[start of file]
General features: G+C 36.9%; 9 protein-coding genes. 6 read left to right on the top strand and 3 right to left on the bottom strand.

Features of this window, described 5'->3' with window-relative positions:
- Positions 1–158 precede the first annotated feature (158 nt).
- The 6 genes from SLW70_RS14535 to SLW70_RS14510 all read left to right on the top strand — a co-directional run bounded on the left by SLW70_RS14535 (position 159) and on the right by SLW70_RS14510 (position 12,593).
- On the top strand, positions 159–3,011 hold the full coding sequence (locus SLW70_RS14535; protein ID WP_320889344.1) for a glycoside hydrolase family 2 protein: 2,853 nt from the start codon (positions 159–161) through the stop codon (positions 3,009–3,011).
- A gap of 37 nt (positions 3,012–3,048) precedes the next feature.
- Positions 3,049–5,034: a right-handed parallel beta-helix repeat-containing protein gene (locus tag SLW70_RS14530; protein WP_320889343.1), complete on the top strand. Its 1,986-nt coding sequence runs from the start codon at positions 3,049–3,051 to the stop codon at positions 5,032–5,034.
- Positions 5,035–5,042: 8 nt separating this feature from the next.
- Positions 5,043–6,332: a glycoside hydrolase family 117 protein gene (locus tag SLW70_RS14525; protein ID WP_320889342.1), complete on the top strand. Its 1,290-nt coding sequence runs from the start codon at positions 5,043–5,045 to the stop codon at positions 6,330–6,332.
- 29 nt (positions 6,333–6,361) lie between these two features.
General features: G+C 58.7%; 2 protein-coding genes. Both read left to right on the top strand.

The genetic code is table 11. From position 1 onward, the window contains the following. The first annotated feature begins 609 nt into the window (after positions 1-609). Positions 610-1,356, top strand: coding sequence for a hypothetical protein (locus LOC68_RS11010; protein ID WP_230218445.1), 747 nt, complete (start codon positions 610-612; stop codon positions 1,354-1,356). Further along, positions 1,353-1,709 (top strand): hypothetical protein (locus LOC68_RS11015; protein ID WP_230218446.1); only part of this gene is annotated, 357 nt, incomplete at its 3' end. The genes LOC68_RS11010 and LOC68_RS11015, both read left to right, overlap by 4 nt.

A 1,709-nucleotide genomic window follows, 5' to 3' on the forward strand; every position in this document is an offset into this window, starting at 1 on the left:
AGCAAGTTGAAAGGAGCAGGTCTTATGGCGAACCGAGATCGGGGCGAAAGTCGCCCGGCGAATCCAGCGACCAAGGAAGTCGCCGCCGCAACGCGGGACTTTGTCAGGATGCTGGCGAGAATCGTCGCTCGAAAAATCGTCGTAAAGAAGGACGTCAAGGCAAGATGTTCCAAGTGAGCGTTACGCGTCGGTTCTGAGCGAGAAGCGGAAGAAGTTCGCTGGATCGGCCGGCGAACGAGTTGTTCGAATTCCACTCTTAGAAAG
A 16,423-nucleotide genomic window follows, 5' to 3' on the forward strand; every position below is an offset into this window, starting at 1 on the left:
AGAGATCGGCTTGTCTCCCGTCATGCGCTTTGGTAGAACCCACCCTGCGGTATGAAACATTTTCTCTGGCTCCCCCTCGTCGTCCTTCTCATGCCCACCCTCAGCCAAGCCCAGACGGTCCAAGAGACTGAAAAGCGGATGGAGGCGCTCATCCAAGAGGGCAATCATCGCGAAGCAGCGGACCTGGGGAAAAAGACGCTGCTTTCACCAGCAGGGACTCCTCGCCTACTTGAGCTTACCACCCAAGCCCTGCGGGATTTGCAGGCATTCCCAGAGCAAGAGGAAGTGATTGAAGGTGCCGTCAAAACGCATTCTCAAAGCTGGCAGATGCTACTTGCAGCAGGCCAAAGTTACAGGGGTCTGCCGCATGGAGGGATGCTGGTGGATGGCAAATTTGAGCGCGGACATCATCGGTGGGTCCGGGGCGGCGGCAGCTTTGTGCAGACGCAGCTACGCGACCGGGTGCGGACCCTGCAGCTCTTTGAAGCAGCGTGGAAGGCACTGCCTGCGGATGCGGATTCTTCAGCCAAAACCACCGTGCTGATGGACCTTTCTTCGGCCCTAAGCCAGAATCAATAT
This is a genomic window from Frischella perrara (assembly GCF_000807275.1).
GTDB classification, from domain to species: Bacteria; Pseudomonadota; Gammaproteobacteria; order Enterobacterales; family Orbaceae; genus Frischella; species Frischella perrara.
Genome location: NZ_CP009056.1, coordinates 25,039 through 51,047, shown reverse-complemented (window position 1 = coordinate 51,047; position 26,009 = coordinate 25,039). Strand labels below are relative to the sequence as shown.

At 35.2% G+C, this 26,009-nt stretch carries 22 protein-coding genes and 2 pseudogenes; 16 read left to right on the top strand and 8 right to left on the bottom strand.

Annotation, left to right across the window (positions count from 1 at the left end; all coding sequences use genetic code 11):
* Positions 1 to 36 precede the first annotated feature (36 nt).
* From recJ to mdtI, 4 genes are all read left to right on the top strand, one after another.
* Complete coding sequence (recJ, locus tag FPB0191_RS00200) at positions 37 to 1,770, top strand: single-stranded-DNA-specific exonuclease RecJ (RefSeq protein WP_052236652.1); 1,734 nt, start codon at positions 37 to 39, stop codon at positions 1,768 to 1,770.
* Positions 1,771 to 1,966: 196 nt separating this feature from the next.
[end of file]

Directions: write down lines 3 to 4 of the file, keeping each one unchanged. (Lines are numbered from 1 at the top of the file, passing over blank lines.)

- Positions 1–158 precede the first annotated feature (158 nt).
- The 6 genes from SLW70_RS14535 to SLW70_RS14510 all read left to right on the top strand — a co-directional run bounded on the left by SLW70_RS14535 (position 159) and on the right by SLW70_RS14510 (position 12,593).